El-Erian: Honey, We've Shrunk the Grand Bargain
Some were hoping for a "grand bargain." Others were willing to settle for a "mini bargain." Instead Congress seems now to be working on a "micro deal."
This stopgap measure would reverse the worst of the "fiscal cliff," when tax increases and spending cuts kick in. But it would not provide what America needs to fulfill its considerable domestic economic potential and prosper again. It is also nowhere near enhancing the country's ability to dominate in a highly competitive global economy.
A grand bargain would have delivered medium-term fiscal reforms that address longer-term budgetary challenges in a growth/job-enhancing manner.
Combined with productivity-improving measures in other policy areas and some immediate infrastructure stimulus, America would have experienced a meaningful boost to job creation, medium-term financial stability, and a stop to the worsening inequalities in income, wealth and opportunities.
A mini bargain would have provided a partial agreement that, while falling short of definitive action, would have served as a building block for further progress in the near term.
Bolstered by a new spirit of constructive cooperation,our politicians would have started the new year energized to tackle a host of long-ignored headwinds that constrain the economy, limit companies' investment appetite and raise questions about a big and durable economic recovery.
(Read more: 'New Normal': Low Growth, Few Jobs: El-Erian)
Continued dogmatic resistance by segments of the Republican party to tax increases on the rich has forced Congress to work on an approach that appears to lack sufficient content and adequate momentum. What we may well get in the next few days — and after months of brinkmanship and high drama — is just a temporary Band Aid.
While such a micro deal would reverse quickly some of the more extreme risks of the fiscal cliff, it would not enhance in any durable manner the medium-term economic outlook; nor, as things stand today, would it provide a foundation for better economic governance by Congress.
For those outside the walls of Capitol Hill, what is contemplated would likely translate into more of the same.
Within a few weeks, we would again witness high-stakes drama in Washington, this time in the context of negotiations to increase the debt ceiling. Meanwhile, most Americans would resume their frustratingly long wait for the economy to heal endogenously, unaided by enlightened policies out of Washington to overcome market failures, to invest in our human resources and infrastructure, to strengthen other public goods, and to reduce our sensitivity to collateral damage from economic mishaps in Europe and elsewhere.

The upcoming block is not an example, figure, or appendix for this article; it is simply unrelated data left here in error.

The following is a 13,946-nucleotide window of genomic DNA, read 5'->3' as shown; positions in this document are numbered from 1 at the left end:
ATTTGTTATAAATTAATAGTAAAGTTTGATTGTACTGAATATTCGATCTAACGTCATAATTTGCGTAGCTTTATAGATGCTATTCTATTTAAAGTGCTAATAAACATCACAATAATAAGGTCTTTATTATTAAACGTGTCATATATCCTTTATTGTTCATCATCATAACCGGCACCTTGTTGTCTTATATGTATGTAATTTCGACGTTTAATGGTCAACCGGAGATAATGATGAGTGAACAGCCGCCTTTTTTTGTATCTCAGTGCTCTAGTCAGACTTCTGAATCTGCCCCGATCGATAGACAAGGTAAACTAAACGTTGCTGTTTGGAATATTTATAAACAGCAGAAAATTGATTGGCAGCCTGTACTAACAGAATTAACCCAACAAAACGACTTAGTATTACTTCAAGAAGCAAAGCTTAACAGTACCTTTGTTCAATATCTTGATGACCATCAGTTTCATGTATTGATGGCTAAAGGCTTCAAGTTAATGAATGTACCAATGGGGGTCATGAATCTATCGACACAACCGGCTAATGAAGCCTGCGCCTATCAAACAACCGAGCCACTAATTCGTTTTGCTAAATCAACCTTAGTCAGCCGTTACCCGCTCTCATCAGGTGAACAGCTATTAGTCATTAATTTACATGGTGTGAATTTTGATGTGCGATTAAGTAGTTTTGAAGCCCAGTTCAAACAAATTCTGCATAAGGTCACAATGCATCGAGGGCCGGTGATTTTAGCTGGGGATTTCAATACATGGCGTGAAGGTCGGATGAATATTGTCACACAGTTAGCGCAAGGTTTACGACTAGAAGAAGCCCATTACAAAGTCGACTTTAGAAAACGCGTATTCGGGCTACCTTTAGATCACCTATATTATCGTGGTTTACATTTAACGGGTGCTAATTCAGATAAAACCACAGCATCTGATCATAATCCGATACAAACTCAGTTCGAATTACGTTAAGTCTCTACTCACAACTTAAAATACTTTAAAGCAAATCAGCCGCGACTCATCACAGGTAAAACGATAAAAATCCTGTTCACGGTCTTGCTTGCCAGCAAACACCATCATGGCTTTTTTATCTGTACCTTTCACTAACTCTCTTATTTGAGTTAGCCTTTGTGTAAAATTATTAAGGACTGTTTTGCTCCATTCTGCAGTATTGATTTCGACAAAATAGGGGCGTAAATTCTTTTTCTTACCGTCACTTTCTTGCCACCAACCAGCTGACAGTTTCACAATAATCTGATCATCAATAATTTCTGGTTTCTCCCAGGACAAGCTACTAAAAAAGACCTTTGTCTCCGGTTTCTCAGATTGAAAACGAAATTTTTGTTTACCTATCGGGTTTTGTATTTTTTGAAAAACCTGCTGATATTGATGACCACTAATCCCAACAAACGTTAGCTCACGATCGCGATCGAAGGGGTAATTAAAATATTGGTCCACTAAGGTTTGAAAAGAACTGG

While Americans wait on Congress to step up properly to its responsibilities, unemployment would remain excessively high; and a growing part of this horrid problem would get more deeply embedded in the structure of the economy. Meanwhile, income and wealth inequality would get worse, and access to opportunities would become even more unbalanced.
This is not just a domestic issue. America also risks falling further behind countries that understand that, in today's highly competitive global economy, laggards risk also becoming losers.
Some market participants believe that all this can be remedied by an activist Federal Reserve. After all, the Fed is the one public sector institution with sufficient operational distance from our dysfunctional Congress; it is also a central bank that, under the determined leadership of Ben Bernanke, has shown little hesitancy to venture deeper into the unknown,applying more and more experimental (and untested) medicine to the economy.
Yet, as hard as it tries — and it has been trying extremely hard — the Fed does not have durable remedies commensurate with the extent and complexity of the economic and political challenges facing the country. The best it can do is to continue to build a temporary bridge over bickering politicians who retain control of the economy's destination. And without a proper destination, the bridge would ultimately prove both costly and ineffective.
(Read More: 'Death Spiral' How the Fed Will Lose Its Power)
America would avoid yet more economic substandard performance if, for a start, the more extreme political factions were to recognize what is obvious to many: their current approach even hurts those they favor.
Indeed, the debate on Capitol Hill is not just about what is right and fair in terms of sensible burden sharing and joint responsibility in a post-bubble economy. Nor is it just about helping the middle class and supporting the less fortunate segments of society struggling to meet their families' needs.
It is also about the well-being of entrepreneurs, of small businesses, and of the rich. Their prosperity cannot be separated forever from a persistently sluggish economy, and from the prospects for society as a whole.
To use a real-estate analogy, even good houses suffer in deteriorating neighborhoods. The sooner this is realized on Capitol Hill, the higher the likelihood that America realizes its tremendous economic potential and regains its standing in the global economy.
Happy new year to all. May the coming twelve months bring you happiness, health and success ... and a less dysfunctional Congress.